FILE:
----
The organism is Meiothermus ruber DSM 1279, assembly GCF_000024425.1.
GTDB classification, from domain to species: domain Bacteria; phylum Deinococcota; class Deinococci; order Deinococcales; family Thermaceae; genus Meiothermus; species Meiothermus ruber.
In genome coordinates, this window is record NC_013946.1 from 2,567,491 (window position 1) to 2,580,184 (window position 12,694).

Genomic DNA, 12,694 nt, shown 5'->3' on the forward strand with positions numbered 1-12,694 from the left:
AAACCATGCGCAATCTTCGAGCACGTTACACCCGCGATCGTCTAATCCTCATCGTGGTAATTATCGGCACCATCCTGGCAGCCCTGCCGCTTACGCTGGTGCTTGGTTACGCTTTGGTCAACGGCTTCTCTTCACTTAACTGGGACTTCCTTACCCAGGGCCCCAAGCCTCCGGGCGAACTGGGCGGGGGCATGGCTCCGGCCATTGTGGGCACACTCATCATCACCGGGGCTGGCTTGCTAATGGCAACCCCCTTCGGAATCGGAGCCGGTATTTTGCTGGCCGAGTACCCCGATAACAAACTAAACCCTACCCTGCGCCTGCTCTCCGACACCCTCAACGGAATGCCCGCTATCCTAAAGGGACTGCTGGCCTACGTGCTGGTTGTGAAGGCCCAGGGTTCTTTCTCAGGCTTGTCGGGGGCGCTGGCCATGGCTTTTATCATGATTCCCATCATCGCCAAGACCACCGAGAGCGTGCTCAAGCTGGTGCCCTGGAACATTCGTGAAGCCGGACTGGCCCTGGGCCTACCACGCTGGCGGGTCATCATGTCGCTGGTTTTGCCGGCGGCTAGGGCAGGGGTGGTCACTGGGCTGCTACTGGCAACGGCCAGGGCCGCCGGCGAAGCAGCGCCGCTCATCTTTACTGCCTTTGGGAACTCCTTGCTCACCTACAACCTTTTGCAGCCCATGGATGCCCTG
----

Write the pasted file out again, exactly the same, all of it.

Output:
The organism is Meiothermus ruber DSM 1279, assembly GCF_000024425.1.
GTDB classification, from domain to species: domain Bacteria; phylum Deinococcota; class Deinococci; order Deinococcales; family Thermaceae; genus Meiothermus; species Meiothermus ruber.
In genome coordinates, this window is record NC_013946.1 from 2,567,491 (window position 1) to 2,580,184 (window position 12,694).

Genomic DNA, 12,694 nt, shown 5'->3' on the forward strand with positions numbered 1-12,694 from the left:
AAACCATGCGCAATCTTCGAGCACGTTACACCCGCGATCGTCTAATCCTCATCGTGGTAATTATCGGCACCATCCTGGCAGCCCTGCCGCTTACGCTGGTGCTTGGTTACGCTTTGGTCAACGGCTTCTCTTCACTTAACTGGGACTTCCTTACCCAGGGCCCCAAGCCTCCGGGCGAACTGGGCGGGGGCATGGCTCCGGCCATTGTGGGCACACTCATCATCACCGGGGCTGGCTTGCTAATGGCAACCCCCTTCGGAATCGGAGCCGGTATTTTGCTGGCCGAGTACCCCGATAACAAACTAAACCCTACCCTGCGCCTGCTCTCCGACACCCTCAACGGAATGCCCGCTATCCTAAAGGGACTGCTGGCCTACGTGCTGGTTGTGAAGGCCCAGGGTTCTTTCTCAGGCTTGTCGGGGGCGCTGGCCATGGCTTTTATCATGATTCCCATCATCGCCAAGACCACCGAGAGCGTGCTCAAGCTGGTGCCCTGGAACATTCGTGAAGCCGGACTGGCCCTGGGCCTACCACGCTGGCGGGTCATCATGTCGCTGGTTTTGCCGGCGGCTAGGGCAGGGGTGGTCACTGGGCTGCTACTGGCAACGGCCAGGGCCGCCGGCGAAGCAGCGCCGCTCATCTTTACTGCCTTTGGGAACTCCTTGCTCACCTACAACCTTTTGCAGCCCATGGATGCCCTG